After using it for several months, I began to notice some of the following. Many other BDO users Ive spoken with noticed the same or similar effects, in some cases more severe even. In most cases, these side effects did not develop until after BDO had been used near daily for several months. In some cases, people experienced these effects after only a few weeks of occasional use. Other people report using it for many months without any unusual side effects.
First, there were some skin problems... red, puffy, often itchy skin, sometimes rashlike, most common on my face - this would happen alot. It seemed especially common when waking up in the morning after doing BDO the night before. Sometimes this red puffiness would not be limited to just my skin, but would appear on my eyes as well - often accompanied by jaundice. Oily secretions from the skin, as well as outbreaks of acne, were also common.
Another common effect would be cloudy urine - which is a sign of kidney distress, among other things. Again this would most often happen the morning after using BDO but would happen at random other times as well, fairly commonly.
I experienced stomach pains after use, as have several friends. After seeing how strong of a solvent BDO is (I spilled some down the bottle and it did a pretty good job destroying the label), I can only imagine what this stuff must do to your stomach lining.
Another unusual effect I observed was a sort of coldness in my fingertips, combined with a tendency to clench my fingers, as if I had arthritis.
More disturbing was the constant feeling of fatigue and general malaise that developed towards the end of my BDO use. I felt tired all the time, and didn't feel particularly healthy. This would vary in intensity, sometimes giving me nasty headaches, but the feelings of unhealthiness were near constant.
However the most disturbing effects, the ones which made me decide to throw out almost 20 liters of the poison, were the cardiovascular effects. I began to experience strange chest pains, erratic blood pressure (usually on the high side, leading to headaches like I mentioned), weird heartbeats... frankly it scared the fuck out of me when these effects began to develop. I was running average resting blood pressures between 150/85 and 160/95, and I was only 26 years old at the time. I know of several people who sought medical attention for cardiovascular problems which they believe were caused by using BDO.
At first as these symptoms began to develop, I wondered if they were due to the BDO or if they were weird side effects from quitting smoking a few months prior. Experimentally, I decided to switch to GHB. The red puffy skin effects vanished overnight, and within days the cloudy urine and cardiovascular symptoms all began disappearing, and my blood pressure began dropping back to my normal 125/75. Within 2 or 3 weeks, the unhealthy poisoned feeling lifted.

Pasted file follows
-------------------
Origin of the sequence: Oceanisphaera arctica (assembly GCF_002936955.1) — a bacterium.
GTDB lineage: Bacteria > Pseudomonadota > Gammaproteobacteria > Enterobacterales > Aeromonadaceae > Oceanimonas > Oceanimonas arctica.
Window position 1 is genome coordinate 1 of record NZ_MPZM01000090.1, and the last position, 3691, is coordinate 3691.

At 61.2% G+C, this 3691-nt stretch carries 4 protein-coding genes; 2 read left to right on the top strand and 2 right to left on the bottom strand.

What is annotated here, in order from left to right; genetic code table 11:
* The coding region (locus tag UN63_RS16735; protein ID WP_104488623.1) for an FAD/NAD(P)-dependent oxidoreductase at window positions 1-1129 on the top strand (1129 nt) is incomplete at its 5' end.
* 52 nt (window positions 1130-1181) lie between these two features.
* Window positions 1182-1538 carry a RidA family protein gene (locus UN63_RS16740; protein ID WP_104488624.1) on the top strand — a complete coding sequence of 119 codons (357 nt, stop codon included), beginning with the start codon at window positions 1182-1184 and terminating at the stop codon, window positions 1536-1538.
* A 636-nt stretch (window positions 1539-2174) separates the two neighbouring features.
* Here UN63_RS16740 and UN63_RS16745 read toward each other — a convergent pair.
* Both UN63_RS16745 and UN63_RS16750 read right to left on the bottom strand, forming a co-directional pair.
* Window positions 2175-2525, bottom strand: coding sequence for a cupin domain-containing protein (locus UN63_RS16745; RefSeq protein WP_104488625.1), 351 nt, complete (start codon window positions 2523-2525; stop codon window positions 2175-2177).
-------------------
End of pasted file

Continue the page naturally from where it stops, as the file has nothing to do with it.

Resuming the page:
Another difference is tolerance... GHB produces very little tolerance. BDO, on the other hand, produces a very noticable and strong tolerance. This is probably because it is an alcohol which must be metabolized by the liver into GHB. That means you end up with enzyme induction, and therefore tolerance develops. Although GHB itself can be physically addictive and can produce strong withdrawal symptoms, reports of physical addiction seem much more common with BDO, and the withdrawal symptoms can be quite severe.
One other thing to add... I noticed this a few times on BDO but it has never happened on GHB. Sometimes, with high doses, I would be laying there falling asleep or even totally asleep, and all the sudden feel as if I'd stopped breathing, and would suddenly wake up in a panic state and take a bigloud breath, sort of like the way you breathe in after having been underwater holding your breath for a while. Kinda scary... I've heard a few people mention this happening to them with BDO too. After all, BDO is an alcohol with its own depressant effects that have nothing to do with it converting to GHB (there are studies backing this up on MedLine). GHB may not dangerously depress breathing with normal use, but BDO may have that potential. And besides... we all know how mixing depressants is dangerous. BDO is one that comes mixed - its an alcohol that metabolizes into GHB. In other words, BDO is something like taking your GHB in a shot of vodka.
I stopped using GHB a year ago, mainly because I got bored with it and outgrew it, but also because I felt that it promoted a state of mind where I was numb to the world and apathetic about everything, including my own life. However, I think GHB is a relatively benign drug if used wisely and in moderation. It is probably as safe as drinking alcohol, and may even be easier on the body - though like alcohol, it can be both highly habit forming and physically addictive.
I can't say the same about 1,4-butanediol. I am quite certain that it is probably one of the most toxic drugs to come on the drug scene in a long time. I blame the war on drugs for forcing people to turn to it because stupid laws have made GHB illegal. I'd be willing to wager that future research will show 1,4-butanediol to be quite toxic to the body. In addition, I also found that 1,4-butanediol is a much less enjoyable drug than GHB. It produces a dizzy and somewhat nauseating feel which GHB itself does not. It produces a significant hangover, unlike GHB.
I strongly encourage people not to use this drug.
This document by Murple; distribute freely
Created 2/6/2001 10:18:51
Modified 2/6/2001 10:18:51